The first issue of Vado e Torno came out in December 1962 as a monthly for road hauliers. It was the brainchild of Arrigo Castellani, the head of “Propaganda Pirelli”, who directed it until 1968. Throughout the 1960s, the covers featured stunning Italian and international cinema actresses. Whether well-established stars or just starting out, their close-ups were spread across the entire covers, and the photo shoots continued inside the magazine. Together they retrace the history of great Italian cinema from The Leopard with Claudia Cardinale (on the cover of the first issue), to the films by Vittorio De Sica with Sofia Loren (on the cover in 1963 for the premiere of Yesterday, Today and Tomorrow, in 1964 for Marriage Italian Style and in 1966 for Rosi’s More Than a Miracle), by Antonioni with Monica Vitti (Red Desert, 1963), by Pasquale Festa Campanile (who directed Catherine Deneuve in 1964 in La costanza della ragione and Virna Lisi in 1965 in A Maiden for a Prince). And there was Catherine Spaak, and Ursula Andress and Raquel Welch.
The new aesthetic of the 1960s took hold on the covers of Vado e Torno, just as it did on the pages of the Pirelli Calendar, which was launched in the same period (1964) in England, filled with the spirit of “Swinging London”. Elegant, natural images, never provocative, always expressing immense but simple beauty: the simplicity that, as Edmondo Berselli writes in The Complete Pirelli Calendars: 1964-2007, reached its aesthetic apotheosis in Michelangelo Antonioni’s Blow Up.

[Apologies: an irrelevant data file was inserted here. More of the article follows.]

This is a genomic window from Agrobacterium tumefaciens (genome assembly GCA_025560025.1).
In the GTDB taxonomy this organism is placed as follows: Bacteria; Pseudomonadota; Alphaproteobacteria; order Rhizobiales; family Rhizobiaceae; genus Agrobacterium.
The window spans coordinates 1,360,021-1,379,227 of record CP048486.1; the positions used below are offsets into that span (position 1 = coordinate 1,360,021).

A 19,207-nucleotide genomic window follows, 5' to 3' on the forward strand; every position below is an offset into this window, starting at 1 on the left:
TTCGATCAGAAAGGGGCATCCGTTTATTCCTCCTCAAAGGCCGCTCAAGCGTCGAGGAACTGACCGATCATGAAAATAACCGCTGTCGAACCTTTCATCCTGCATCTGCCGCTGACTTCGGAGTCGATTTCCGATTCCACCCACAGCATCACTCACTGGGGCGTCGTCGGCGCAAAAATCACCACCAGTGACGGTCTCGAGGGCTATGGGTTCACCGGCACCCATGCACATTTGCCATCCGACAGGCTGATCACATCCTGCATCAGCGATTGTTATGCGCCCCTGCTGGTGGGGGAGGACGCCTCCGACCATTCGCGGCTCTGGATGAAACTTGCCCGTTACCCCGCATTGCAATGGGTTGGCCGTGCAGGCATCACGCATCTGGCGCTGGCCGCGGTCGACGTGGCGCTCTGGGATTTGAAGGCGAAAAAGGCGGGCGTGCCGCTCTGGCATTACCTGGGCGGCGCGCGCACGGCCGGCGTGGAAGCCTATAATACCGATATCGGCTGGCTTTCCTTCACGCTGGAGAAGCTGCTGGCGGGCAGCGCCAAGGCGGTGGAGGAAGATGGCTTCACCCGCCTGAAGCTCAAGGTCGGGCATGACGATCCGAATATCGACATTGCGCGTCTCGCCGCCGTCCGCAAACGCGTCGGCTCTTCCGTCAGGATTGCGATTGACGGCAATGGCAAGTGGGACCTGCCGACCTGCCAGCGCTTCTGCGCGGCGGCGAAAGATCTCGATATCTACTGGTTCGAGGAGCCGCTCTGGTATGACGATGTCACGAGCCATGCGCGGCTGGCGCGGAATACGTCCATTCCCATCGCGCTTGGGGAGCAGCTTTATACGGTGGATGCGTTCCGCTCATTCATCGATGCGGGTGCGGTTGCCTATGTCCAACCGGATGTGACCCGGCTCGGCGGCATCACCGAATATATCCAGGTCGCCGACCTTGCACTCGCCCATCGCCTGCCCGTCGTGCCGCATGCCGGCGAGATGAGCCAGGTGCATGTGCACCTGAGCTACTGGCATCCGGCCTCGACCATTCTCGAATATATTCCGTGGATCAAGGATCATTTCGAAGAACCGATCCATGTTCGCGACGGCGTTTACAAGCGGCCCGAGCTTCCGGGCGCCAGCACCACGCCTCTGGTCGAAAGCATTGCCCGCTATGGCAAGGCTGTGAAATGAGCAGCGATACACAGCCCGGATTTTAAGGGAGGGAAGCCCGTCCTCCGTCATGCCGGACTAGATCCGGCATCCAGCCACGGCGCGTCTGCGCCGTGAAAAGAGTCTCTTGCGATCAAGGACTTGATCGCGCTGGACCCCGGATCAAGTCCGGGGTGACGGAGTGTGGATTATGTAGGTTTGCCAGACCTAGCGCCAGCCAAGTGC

In its first fifteen years, Vado e Torno initially adopted the formula used by the far more famous Pirelli Rivista di informazione e di tecnica , also directed by Castellani: topics of a technical and specialised nature linked to road haulage and transport appeared alongside subjects of general interest and miscellaneous items, with contributions by famous journalists and writers. These included sport (with contributions by Gianni Brera and Bruno Raschi), cinema (with articles by Tullio Kezich), television, music and lifestyle topics (Natalia Aspesi, Corrado Minicucci). Many of the contributors also wrote for Pirelli magazine in those years. These include Giuseppe Gozzini and Luca Goldoni – who wrote about historical places and ancient roads – and Giovanni Canestrini, who wrote a reportage about crossing Africa in a truck. There was also literature, with detective and science-fiction stories written specially for the magazine by some interesting authors, such as Emio Donaggio, a pioneer of Italian science fiction, and Franco Enna, the pen name of Francesco Cannarozzo, a prolific writer of detective stories set in Sicily and known as the “Italian Simenon”. Then there were satirical cartoons by such masters of comic illustration as Riccardo Manzi, Antonio Botter, Giorgio Cavallo, and Jacovitti.
During the course of the 1960s, the look of the covers of Vado e Torno changed considerably, with the portraits of actresses making way for alluring models shown next to vehicles. The change was also reflected in the content of the magazine, for the news, entertainment, and cultural articles gradually disappeared, with more technical articles taking their place.